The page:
DAHLGREN, Va. (NNS - 6/28/2012) -- Middle school students are using their science, technology, engineering and math (STEM) skills to solve problems of Navy interest at the National Defense Education Program (NDEP) Virginia Demonstration Project (VDP) Summer Academy, June 25-29.
DAHLGREN, Va. (June 25, 2012) Capt. Michael Smith, the Naval Surface Warfare Center Dahlgren division commander, observes a science, technology, engineering and mathematics summer academy team design a technological project. The team members are among over 100 students engaged in the summer camp. U.S. Navy photo by John Joyce
More than 100 students joined their mentors - 19 Navy scientists and engineers - to work on STEM summer camp activities and projects impacting simulated naval robotic missions at Naval Support Facility Dahlgren.
"This is a wonderful opportunity for a middle school student to learn about and receive hands-on experience to as many STEM careers as possible in one week," said Jane Bachman, VDP STEM Dahlgren Academy director. "If students learn of a new STEM career interest or perhaps confirm their current STEM career interest - it affords them the opportunity to begin making plans for the courses they need to take in their high school journey."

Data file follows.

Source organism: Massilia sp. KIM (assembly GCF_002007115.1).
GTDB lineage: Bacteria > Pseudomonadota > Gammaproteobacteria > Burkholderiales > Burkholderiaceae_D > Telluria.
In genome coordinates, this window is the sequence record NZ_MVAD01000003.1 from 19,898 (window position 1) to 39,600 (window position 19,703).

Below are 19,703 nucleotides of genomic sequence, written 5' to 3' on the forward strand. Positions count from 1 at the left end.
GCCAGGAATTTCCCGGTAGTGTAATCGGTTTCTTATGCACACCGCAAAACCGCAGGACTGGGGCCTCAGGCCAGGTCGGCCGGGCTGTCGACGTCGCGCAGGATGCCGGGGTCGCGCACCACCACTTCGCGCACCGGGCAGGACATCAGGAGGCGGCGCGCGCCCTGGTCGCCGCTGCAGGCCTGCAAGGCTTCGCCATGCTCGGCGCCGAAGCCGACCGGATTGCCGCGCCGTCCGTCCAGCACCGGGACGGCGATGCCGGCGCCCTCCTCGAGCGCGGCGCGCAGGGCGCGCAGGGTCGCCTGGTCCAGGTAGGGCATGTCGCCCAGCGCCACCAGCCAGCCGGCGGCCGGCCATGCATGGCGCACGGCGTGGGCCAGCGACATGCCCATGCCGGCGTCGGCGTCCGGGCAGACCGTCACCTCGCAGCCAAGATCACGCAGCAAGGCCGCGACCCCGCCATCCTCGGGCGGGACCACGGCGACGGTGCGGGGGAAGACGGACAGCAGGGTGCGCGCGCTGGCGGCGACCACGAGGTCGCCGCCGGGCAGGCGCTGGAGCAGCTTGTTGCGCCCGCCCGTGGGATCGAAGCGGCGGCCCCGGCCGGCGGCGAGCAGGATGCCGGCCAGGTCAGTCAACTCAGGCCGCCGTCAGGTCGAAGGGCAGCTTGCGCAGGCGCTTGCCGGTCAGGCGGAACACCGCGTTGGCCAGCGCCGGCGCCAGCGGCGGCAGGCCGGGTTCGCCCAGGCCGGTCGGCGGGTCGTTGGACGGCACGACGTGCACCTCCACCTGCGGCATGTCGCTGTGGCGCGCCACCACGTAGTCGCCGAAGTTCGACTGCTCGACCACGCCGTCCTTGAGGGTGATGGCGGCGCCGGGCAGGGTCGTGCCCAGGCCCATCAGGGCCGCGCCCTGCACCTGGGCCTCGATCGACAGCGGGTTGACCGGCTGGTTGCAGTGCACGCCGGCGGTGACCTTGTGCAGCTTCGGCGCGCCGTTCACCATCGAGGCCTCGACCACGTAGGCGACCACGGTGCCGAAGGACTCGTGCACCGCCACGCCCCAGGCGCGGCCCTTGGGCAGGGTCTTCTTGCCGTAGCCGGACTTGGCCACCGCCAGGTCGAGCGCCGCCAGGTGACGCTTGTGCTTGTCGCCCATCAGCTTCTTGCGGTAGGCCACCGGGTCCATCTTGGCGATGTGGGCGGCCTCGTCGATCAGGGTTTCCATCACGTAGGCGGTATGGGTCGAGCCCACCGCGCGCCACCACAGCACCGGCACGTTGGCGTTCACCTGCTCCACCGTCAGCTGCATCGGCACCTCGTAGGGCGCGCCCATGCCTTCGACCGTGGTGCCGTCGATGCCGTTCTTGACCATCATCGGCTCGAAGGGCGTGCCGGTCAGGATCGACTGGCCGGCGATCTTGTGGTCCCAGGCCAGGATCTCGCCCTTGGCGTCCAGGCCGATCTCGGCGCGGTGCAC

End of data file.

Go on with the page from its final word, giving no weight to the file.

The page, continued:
Navy officials - including Capt. Michael Smith, Surface Warfare Center Dahlgren Division (NSWCDD) commander - anticipate that the students may one day use their STEM skills at Naval Warfare Center laboratories to design future technologies supporting U.S. warfighters and America's homeland defense and security.
"In order to do the actual engineering work - the calculations and the interesting stuff working as part of a team -you really need to be grounded in the sciences," Smith told the students. "During the week, you'll be exposed to a bunch of different projects and we hope it will whet your appetite so that you will really want to end up being an engineer and get to do some of the cool things that we get to do here."
The NDEP VDP goal is to increase the attraction of the Navy's Warfare Centers and Shipyards as an eventual place of employment for students participating in the program.